Intel (2010) Cloud Computing for School IT and 21st Century eLearning. Intel http://www.intel.com/content/www/us/en/cloud-computing/cloud-computing-education-21st-century-e-learning-study.html (accessed 23-08-2012)
There are two basic types of cloud infrastructures: internal and external. In an internal cloud, servers, software resources, and IT expertise are used inside the school system to build a scalable infrastructure that meets cloud computing requirements. In an external cloud, service providers sell on-demand, shared services to a school. IT support, services, and expertise are included in the package; the school needs to run only the provided applications and services.
What does this mean?
Servers can provide some or all software applications, operating systems, and Internet access, rather than having these installed and maintained on each platform separately.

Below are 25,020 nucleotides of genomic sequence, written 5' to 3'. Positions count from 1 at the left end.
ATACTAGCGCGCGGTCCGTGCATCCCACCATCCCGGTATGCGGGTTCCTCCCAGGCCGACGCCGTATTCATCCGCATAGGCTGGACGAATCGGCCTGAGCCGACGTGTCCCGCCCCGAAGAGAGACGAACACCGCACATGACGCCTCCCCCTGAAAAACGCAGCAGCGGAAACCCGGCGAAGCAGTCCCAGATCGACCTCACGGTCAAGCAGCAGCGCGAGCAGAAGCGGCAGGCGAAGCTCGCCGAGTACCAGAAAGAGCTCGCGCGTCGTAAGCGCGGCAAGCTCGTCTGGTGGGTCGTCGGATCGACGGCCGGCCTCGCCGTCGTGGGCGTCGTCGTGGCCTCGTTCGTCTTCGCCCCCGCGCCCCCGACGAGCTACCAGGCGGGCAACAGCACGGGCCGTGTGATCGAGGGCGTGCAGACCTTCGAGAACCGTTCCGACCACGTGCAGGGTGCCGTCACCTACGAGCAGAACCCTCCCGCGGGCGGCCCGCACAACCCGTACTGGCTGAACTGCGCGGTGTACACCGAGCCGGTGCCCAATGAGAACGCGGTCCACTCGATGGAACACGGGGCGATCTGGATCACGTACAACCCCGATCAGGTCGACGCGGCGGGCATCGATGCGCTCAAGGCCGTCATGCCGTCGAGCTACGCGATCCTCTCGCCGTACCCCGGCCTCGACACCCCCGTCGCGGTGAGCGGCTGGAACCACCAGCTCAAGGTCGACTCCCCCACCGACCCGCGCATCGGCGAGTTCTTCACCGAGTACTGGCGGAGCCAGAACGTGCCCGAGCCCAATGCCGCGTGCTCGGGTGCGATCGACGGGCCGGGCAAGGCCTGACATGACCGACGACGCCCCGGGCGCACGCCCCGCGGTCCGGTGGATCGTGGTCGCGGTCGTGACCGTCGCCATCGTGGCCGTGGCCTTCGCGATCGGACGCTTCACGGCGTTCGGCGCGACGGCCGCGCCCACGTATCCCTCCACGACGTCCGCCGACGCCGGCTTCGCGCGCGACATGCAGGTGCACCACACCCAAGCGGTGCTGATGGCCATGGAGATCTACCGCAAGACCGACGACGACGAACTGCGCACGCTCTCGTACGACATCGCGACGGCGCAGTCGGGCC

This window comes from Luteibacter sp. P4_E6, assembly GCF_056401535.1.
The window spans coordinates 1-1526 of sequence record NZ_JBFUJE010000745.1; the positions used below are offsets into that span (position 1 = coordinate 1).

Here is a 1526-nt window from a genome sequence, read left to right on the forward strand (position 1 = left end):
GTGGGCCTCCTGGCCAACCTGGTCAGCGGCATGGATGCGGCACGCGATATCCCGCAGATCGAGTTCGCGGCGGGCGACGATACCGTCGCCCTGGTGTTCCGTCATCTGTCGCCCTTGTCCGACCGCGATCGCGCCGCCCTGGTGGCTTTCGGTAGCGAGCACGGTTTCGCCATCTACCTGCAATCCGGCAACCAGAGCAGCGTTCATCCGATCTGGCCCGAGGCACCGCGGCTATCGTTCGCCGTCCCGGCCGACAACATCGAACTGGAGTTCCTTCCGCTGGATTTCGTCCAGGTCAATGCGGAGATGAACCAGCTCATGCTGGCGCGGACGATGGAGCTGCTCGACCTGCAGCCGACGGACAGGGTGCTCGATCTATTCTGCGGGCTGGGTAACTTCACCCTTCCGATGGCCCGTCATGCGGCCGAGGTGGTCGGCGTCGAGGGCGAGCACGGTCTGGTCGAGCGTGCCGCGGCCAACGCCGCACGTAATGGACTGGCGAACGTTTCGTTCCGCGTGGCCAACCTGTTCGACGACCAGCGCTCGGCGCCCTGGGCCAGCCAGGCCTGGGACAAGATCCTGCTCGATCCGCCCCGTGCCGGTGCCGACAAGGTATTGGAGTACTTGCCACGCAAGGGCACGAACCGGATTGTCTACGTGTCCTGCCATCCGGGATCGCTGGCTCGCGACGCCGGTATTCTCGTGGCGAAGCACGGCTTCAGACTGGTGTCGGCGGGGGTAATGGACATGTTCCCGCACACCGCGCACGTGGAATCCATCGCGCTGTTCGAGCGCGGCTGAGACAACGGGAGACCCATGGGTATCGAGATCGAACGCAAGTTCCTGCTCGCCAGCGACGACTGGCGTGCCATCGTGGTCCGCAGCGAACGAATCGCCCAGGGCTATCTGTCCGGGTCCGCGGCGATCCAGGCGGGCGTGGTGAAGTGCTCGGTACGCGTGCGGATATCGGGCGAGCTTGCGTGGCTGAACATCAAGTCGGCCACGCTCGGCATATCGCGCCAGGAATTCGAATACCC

Cloud computing allows for cost- and energy-efficient centralization of school infrastructures. Remote management and maintenance can save time and increase security.
Teachers can select from the entire pool of available applications those which bestcomplement their curriculum and students at any given time.
Reasons to go with the cloud
1. Provides a flexible, scalable, cost effective model that does not tie schools to infrastructure or application investments
2. Offers the flexibility to meet rapidly changing software requirements
3. Allows software standardization, a shared pool of applications for use school- or district-wide, updated centrally
4. Enables rapid development and deployment of complex solutions without the need for in-house expertise
5. Can eliminate the upfront financial burden of deploying new technologies through a pay-as-you-go model
6. Supports multiple client platforms both inside and outside the school infrastructure